By Noriko Kariya
My son Tetsuhiko (T.K.) is like a typical 13-year-old in many ways: He loves his peers, his TV shows and his books. But he is atypical in one very distinct way: T.K. has a very rare form or Septo Optic Dysplasia, which means that he requires consistent skilled nursing care to be able to live as normal a life as possible.
As a result of TK’s condition, he suffers from life-threatening seizures that cause TK to stop breathing and requires the immediate intervention of a skilled nurse. Through NJ’s private duty nursing (PDN) program, T.K. is able to attend school with a skilled nurse who monitors T.K. throughout the day, ensuring he is able to safely participate in all activities and receive an education as every child should.
Needless to say, PDN has been a lifeline to my son, my family and to hundreds of other New Jersey children who also deserve to live a complete and normal life despite their diagnoses. But there is a major issue: While PDN is vital to children like T.K., it is not readily available. Nurses who work in PDN are woefully underpaid due to inadequate state funding for the program. Nurses routinely leave the PDN field to take jobs in hospitals and nursing homes, where they can earn much more in wages.
T.K. once experienced consistent nursing care when he regularly attended school with his beloved nurse Justina. But in the past few years, we have seen a revolving door of nurses as they work in PDN but quickly move on to a hospital or other facility. When we face high turnover, new nurses must be trained on T.K.’s needs. Even worse, when there is no nursing coverage available, T.K. must miss school altogether and I myself must skip out on work, sleep and my responsibilities to cover that care.
Every parent — regardless of the health status of their child — understands why their son or daughter benefits from consistent, reliable care. A nurse that works with T.K. daily knows his signs and symptoms and can recognize and address an issue before it becomes a medical emergency. They also develop a trusting bond, which is so important to T.K.’s overall growth and well-being.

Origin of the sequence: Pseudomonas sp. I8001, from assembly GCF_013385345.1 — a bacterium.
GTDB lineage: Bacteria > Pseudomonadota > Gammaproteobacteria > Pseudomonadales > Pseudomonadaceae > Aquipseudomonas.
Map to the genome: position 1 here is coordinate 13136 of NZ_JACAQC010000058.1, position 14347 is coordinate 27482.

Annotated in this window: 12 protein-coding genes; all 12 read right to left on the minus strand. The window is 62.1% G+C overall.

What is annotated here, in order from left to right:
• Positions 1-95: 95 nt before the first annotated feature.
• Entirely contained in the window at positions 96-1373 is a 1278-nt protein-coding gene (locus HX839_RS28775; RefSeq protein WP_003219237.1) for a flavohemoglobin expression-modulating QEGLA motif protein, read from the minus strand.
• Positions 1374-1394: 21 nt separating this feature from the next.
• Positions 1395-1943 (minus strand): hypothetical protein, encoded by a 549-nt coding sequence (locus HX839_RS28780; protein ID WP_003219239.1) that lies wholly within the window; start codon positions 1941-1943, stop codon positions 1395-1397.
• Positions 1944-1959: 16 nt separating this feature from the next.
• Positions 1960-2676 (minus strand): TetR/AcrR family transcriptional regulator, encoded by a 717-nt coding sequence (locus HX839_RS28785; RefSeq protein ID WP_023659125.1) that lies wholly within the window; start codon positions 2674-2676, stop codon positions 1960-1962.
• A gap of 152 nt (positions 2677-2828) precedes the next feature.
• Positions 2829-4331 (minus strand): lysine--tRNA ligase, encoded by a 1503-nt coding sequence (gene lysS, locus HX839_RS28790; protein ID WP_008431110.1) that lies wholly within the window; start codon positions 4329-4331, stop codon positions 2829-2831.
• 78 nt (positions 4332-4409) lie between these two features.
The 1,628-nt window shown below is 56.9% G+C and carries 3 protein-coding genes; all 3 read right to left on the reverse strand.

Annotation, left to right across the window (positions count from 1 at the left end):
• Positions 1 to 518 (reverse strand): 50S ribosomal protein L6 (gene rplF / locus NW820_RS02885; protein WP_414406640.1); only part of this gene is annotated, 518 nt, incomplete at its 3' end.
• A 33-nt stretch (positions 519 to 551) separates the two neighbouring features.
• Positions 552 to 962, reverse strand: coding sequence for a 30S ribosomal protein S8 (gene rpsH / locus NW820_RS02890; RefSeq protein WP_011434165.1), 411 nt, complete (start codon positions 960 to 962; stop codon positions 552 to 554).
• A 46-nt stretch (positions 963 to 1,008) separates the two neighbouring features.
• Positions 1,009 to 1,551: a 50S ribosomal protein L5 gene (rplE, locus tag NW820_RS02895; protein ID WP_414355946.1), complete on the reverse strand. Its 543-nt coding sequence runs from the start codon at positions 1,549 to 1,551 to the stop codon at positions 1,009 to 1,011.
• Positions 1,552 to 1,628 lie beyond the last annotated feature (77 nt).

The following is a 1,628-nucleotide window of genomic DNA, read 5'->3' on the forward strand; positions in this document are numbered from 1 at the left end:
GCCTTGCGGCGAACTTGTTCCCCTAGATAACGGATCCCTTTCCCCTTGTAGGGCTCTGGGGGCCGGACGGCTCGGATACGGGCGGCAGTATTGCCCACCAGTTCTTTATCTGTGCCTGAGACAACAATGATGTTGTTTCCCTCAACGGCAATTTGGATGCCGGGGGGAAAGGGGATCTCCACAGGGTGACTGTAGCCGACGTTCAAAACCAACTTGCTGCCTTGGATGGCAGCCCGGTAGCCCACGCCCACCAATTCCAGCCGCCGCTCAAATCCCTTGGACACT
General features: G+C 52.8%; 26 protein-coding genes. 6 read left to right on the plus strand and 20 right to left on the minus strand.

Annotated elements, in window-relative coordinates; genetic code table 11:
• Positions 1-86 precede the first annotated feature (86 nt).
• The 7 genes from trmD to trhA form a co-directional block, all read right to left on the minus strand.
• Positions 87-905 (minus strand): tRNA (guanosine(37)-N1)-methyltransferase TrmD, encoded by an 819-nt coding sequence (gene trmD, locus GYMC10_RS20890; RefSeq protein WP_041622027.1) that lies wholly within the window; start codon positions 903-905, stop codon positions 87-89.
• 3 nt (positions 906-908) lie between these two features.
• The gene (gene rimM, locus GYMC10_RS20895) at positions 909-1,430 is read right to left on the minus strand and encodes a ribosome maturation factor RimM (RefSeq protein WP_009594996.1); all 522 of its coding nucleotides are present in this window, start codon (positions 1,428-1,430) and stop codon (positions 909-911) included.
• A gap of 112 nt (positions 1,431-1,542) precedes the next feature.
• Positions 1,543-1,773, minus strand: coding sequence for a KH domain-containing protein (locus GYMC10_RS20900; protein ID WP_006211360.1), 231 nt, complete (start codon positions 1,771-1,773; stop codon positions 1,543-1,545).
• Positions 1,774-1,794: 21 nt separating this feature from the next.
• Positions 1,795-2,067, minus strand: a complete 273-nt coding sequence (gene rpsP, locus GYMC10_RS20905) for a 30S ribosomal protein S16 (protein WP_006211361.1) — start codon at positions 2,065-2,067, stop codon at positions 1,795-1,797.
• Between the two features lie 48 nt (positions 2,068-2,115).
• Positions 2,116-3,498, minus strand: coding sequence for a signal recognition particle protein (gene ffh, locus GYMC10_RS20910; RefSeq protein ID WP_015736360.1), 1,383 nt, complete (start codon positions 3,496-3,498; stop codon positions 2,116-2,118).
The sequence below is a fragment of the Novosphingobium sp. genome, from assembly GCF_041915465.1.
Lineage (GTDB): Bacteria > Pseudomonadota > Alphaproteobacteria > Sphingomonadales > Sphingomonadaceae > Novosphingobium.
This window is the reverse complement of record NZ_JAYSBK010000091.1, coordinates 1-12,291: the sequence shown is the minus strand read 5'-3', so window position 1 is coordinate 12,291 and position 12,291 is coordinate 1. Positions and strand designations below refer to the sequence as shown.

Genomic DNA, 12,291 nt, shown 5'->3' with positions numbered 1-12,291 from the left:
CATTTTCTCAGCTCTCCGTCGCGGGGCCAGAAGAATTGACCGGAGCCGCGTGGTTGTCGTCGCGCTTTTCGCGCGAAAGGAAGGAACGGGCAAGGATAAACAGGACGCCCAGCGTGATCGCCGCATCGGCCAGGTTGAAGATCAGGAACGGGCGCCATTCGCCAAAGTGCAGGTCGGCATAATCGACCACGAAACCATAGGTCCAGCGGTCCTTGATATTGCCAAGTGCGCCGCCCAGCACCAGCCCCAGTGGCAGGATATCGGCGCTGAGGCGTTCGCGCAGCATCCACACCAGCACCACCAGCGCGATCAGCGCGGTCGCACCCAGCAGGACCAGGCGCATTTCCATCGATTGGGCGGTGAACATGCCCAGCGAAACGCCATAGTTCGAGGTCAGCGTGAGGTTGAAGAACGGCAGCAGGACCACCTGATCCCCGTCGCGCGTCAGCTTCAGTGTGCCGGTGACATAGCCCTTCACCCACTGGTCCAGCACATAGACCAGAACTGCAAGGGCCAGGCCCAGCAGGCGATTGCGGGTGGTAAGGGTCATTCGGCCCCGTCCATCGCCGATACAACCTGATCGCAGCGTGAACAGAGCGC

Not only does PDN ensure that T.K. is safe and healthy in his day-to-day life as he learns about the world and gains knowledge and social skills, but it also allows me the peace of mind and freedom that I need to be able to work part-time to contribute to my family’s needs.
The state of New Jersey has made much-needed investments in PDN and other home care programs. But the issue is that the current funding formula does not meet current realities: Gas, groceries, and other costs of living have risen sharply in the past couple of years, and the competition for the nursing workforce has shifted as hospitals, nursing homes, and traveling nursing agencies have begun to offer more than $10 an hour over what home care agencies can pay.
The state Legislature has proposed a $1 per hour increase to PDN funding in the upcoming budget. But that’s simply not enough to make a dent in the PDN workforce shortage. I urge the state legislature to further invest an additional $2 per hour in PDN funding so that more nurses can be attracted to PDN work, and so fewer families like mine can be impacted by high nursing turnover, missed shifts and gaps in coverage.
All children deserve to grow up at home, attend school and live a normal life. But when the proper systems and supports aren’t there, children with skilled nursing needs are left behind.
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